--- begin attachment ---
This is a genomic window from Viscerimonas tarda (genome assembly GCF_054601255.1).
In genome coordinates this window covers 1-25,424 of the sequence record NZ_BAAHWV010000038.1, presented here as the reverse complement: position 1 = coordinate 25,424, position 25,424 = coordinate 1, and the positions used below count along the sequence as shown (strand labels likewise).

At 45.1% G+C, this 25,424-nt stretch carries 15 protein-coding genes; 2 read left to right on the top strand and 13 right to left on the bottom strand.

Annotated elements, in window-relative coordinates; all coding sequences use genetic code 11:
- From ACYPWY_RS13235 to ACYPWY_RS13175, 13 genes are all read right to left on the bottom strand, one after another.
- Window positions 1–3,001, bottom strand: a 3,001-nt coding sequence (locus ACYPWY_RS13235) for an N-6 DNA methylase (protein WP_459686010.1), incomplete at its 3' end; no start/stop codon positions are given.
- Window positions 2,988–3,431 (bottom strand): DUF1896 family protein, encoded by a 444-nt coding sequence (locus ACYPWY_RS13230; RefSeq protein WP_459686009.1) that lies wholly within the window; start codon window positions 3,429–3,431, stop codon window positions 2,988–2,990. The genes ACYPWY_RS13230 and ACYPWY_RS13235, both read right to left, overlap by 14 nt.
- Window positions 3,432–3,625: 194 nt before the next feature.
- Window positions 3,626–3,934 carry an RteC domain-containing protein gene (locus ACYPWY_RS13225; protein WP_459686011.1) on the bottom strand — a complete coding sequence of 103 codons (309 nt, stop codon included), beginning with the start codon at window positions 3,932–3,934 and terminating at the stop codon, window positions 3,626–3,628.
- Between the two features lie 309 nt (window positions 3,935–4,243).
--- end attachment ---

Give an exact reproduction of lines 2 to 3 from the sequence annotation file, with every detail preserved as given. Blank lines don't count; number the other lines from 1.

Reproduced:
In genome coordinates this window covers 1-25,424 of the sequence record NZ_BAAHWV010000038.1, presented here as the reverse complement: position 1 = coordinate 25,424, position 25,424 = coordinate 1, and the positions used below count along the sequence as shown (strand labels likewise).

At 45.1% G+C, this 25,424-nt stretch carries 15 protein-coding genes; 2 read left to right on the top strand and 13 right to left on the bottom strand.